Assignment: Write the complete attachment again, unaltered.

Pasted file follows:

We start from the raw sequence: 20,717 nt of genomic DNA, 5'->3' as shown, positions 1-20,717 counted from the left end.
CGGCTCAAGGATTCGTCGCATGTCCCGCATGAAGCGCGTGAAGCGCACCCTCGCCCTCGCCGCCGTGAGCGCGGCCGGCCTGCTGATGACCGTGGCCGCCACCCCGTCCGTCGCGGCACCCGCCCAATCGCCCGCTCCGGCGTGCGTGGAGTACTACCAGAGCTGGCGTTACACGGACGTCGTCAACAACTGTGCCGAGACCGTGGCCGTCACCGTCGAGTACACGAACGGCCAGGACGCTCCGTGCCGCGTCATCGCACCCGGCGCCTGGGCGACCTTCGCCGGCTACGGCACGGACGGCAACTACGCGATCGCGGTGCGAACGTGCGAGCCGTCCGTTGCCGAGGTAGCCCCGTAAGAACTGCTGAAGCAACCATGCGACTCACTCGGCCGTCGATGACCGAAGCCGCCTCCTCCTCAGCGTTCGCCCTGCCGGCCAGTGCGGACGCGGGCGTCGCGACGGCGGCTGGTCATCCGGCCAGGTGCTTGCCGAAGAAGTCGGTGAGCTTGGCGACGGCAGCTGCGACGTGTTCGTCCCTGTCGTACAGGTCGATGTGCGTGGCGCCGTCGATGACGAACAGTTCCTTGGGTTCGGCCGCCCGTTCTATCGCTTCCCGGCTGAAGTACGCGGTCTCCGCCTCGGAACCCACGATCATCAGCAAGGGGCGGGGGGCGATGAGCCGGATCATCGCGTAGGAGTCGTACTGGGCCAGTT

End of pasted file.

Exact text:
We start from the raw sequence: 20,717 nt of genomic DNA, 5'->3' as shown, positions 1-20,717 counted from the left end.
CGGCTCAAGGATTCGTCGCATGTCCCGCATGAAGCGCGTGAAGCGCACCCTCGCCCTCGCCGCCGTGAGCGCGGCCGGCCTGCTGATGACCGTGGCCGCCACCCCGTCCGTCGCGGCACCCGCCCAATCGCCCGCTCCGGCGTGCGTGGAGTACTACCAGAGCTGGCGTTACACGGACGTCGTCAACAACTGTGCCGAGACCGTGGCCGTCACCGTCGAGTACACGAACGGCCAGGACGCTCCGTGCCGCGTCATCGCACCCGGCGCCTGGGCGACCTTCGCCGGCTACGGCACGGACGGCAACTACGCGATCGCGGTGCGAACGTGCGAGCCGTCCGTTGCCGAGGTAGCCCCGTAAGAACTGCTGAAGCAACCATGCGACTCACTCGGCCGTCGATGACCGAAGCCGCCTCCTCCTCAGCGTTCGCCCTGCCGGCCAGTGCGGACGCGGGCGTCGCGACGGCGGCTGGTCATCCGGCCAGGTGCTTGCCGAAGAAGTCGGTGAGCTTGGCGACGGCAGCTGCGACGTGTTCGTCCCTGTCGTACAGGTCGATGTGCGTGGCGCCGTCGATGACGAACAGTTCCTTGGGTTCGGCCGCCCGTTCTATCGCTTCCCGGCTGAAGTACGCGGTCTCCGCCTCGGAACCCACGATCATCAGCAAGGGGCGGGGGGCGATGAGCCGGATCATCGCGTAGGAGTCGTACTGGGCCAGTT